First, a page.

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Just eight years have passed since Tunisia’s Arab Spring uprising overthrew a dictator. Four enthusiastic but charged elections since have led to a rapid evolution in voters’ behavior. Observers and voters say Tunisians are looking beyond party and personalities and focusing on one thing: policies.
When President Beji Caid Essebsi died in office this summer, an unelected caretaker executive took over with a 60-day constitutional mandate. Tunisia’s parties and institutions agreed to push through elections at a breakneck speed for the sake of their country.
That meant sorting through 26 approved candidates in just two weeks of campaigning. Yet many here are suggesting that this up-and-coming democracy may have a lesson or two to offer established Western democracies under siege from populist strongmen, ideological divisions, and disinformation.
Seifeddine Makhlouf, a defense lawyer, is the race’s youngest candidate. “The lesson we Tunisians can teach the world is how to go beyond divisions based on ideology, race, and religion and get to the heart of the matter – the solutions,” he says. “People here have gone through a crash-course on democracy. ... We want a battle of ideas, not a battle of ideologies or personalities.”
A death, a dictator, and a deadline. The combination has kicked off the world’s most whirlwind presidential elections.
But even as Tunisians race to choose among more than two dozen candidates in two weeks of campaigning, there are nevertheless signs that one of the world’s youngest democracies is solidifying in an unstable region.
Among the dynamics in play in the shortened contest: close regulation of media coverage is limiting outside influences on the election and driving campaigns into an intensive grassroots mode; and the sheer number of candidates is prompting voters to focus less on personality and party, and more on policy.
Many here are suggesting that having overcome initial growing pains, this up-and-coming democracy may have a lesson or two to offer to established Western democracies under siege from populist strongmen, ideological divisions, and disinformation.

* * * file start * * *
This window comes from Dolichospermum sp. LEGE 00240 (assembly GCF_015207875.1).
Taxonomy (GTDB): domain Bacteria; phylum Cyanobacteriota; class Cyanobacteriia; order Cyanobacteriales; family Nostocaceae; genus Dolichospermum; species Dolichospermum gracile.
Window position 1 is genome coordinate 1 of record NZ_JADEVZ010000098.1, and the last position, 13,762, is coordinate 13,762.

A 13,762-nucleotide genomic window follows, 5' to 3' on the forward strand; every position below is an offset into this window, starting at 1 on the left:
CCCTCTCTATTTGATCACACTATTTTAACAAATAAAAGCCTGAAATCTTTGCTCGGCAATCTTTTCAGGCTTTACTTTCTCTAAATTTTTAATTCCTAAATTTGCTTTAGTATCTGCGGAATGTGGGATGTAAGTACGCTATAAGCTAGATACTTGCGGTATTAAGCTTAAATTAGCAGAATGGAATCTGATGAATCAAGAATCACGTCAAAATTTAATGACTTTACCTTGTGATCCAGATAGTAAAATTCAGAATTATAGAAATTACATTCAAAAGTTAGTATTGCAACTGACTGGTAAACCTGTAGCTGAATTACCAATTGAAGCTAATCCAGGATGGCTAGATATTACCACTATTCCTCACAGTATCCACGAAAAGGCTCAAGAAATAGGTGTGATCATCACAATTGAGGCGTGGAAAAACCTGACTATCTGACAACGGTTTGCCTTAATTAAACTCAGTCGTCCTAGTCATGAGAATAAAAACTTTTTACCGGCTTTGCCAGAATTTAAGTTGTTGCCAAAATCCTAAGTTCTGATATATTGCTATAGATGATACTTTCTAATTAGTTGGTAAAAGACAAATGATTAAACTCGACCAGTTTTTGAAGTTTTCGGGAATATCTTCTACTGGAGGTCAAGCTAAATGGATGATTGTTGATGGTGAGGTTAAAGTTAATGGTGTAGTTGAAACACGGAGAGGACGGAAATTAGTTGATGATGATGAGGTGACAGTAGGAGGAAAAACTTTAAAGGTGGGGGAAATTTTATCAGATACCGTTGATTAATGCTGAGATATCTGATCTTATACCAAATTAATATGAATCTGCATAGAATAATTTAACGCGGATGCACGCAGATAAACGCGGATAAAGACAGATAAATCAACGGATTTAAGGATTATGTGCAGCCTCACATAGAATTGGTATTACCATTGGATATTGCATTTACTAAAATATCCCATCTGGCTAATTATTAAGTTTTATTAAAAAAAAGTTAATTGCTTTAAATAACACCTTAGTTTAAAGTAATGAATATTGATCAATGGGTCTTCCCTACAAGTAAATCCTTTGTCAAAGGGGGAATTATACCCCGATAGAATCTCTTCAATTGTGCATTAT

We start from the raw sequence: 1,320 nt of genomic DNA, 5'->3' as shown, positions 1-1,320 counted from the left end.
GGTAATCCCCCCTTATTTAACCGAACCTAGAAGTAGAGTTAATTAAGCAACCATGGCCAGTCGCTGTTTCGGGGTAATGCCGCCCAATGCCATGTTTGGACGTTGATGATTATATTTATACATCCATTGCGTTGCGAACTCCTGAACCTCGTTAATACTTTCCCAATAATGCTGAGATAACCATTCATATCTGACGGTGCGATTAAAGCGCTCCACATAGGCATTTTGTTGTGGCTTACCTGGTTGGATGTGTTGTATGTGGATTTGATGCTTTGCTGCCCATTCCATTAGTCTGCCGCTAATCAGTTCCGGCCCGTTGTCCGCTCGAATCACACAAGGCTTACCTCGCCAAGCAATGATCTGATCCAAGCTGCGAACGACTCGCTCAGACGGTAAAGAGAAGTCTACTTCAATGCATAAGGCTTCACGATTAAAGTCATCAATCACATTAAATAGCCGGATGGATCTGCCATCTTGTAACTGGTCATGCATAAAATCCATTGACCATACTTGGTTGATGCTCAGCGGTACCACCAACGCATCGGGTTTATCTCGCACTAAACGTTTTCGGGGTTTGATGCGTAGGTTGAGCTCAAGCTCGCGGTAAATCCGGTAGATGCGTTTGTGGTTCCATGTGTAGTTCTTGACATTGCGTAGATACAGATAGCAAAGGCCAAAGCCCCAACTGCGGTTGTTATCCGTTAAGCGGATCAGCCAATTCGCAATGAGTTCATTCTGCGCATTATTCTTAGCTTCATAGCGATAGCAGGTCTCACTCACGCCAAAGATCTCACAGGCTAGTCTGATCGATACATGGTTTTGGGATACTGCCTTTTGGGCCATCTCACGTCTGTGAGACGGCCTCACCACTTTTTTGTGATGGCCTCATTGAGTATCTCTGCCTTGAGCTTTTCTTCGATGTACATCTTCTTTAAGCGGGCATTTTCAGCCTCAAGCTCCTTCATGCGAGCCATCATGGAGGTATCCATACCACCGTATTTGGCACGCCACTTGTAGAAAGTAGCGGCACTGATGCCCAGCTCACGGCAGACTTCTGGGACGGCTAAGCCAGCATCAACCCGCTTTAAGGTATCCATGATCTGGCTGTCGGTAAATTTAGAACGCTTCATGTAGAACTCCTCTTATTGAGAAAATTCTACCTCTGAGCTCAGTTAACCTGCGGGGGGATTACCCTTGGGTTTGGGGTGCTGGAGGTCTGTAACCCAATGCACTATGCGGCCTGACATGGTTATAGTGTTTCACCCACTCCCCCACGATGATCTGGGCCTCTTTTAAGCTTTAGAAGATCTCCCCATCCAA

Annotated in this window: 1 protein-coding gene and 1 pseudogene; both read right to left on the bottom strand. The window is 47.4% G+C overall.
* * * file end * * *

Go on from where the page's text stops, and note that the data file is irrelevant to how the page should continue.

“The lesson we Tunisians can teach the world is how to go beyond divisions based on ideology, race, and religion and get to the heart of the matter – the solutions,” says Seifeddine Makhlouf, a defense lawyer who at 44 is the race’s youngest candidate.
“People here have gone through a crash-course on democracy and are wiser and more skeptical,” he says. “We want a battle of ideas, not a battle of ideologies or personalities.”
When 92-year-old Tunisian President Beji Caid Essebsi died in office on July 25, Tunisians, who just eight years ago ousted dictator Zine El Abidine Ben Ali in a democratic revolution, found themselves in an uncomfortably familiar spot.
The country was suddenly ruled by an unelected caretaker executive with a constitutional mandate set to expire in 60 days.
With the still fresh memory of a dictator trampling constitutional norms, all Tunisian parties and institutions agreed to push through elections at a breakneck speed for the sake of their country.
On July 31, the country’s Independent High Electoral Commission announced the date for Tunisia’s presidential elections – September 15 – and gave candidates seven days to register and gather 10,000 signatures.
Impressively, 92 candidates applied; in the end, 26 were approved.
Name your politics and there is a candidate for you: socialists, communists, Islamists, neoliberals, military men, media moguls, billionaires, even a Ben Ali apologist who wants to bring back the former dictator’s party.
There are so many candidates, each has been designated a number. The digits are prominently placed on posters and billboards across the country, often larger than the candidate’s face itself.
But amid the mad dash to the presidency, something else unusual is happening in Tunisia.
Given the sheer number of candidates and the two-week campaigning period, media are barely having an impact.
With Tunisians fatigued by nonstop television spots, radio ads, and Facebook posts, such factors as grandstanding, personal attacks, quips, and name recognition are barely registering. There are simply too many voices at once.
Following the meddling of Gulf Arab- and Turkey-backed media outlets and social media campaigns that polarized Tunisians in previous polls, the electoral commission is also closely scrutinizing campaign coverage. Outlets are not the only ones held accountable for infringements and fabrications – candidates too face suspension for violations.
Election authorities are even imposing a two-day “electoral silence” – a ban on campaigning and media coverage on the eve of polls and election day to prevent an 11th-hour bombshell from swaying voters.
“This time, the media can no longer give a candidate an advantage; the only way to win votes is through grassroots campaigning on the ground,” says Rihab Trilla, youth campaign coordinator for Moncef Marzouki, Tunisia’s first post-revolution president, who is running again after losing to Mr. Essebsi in 2014.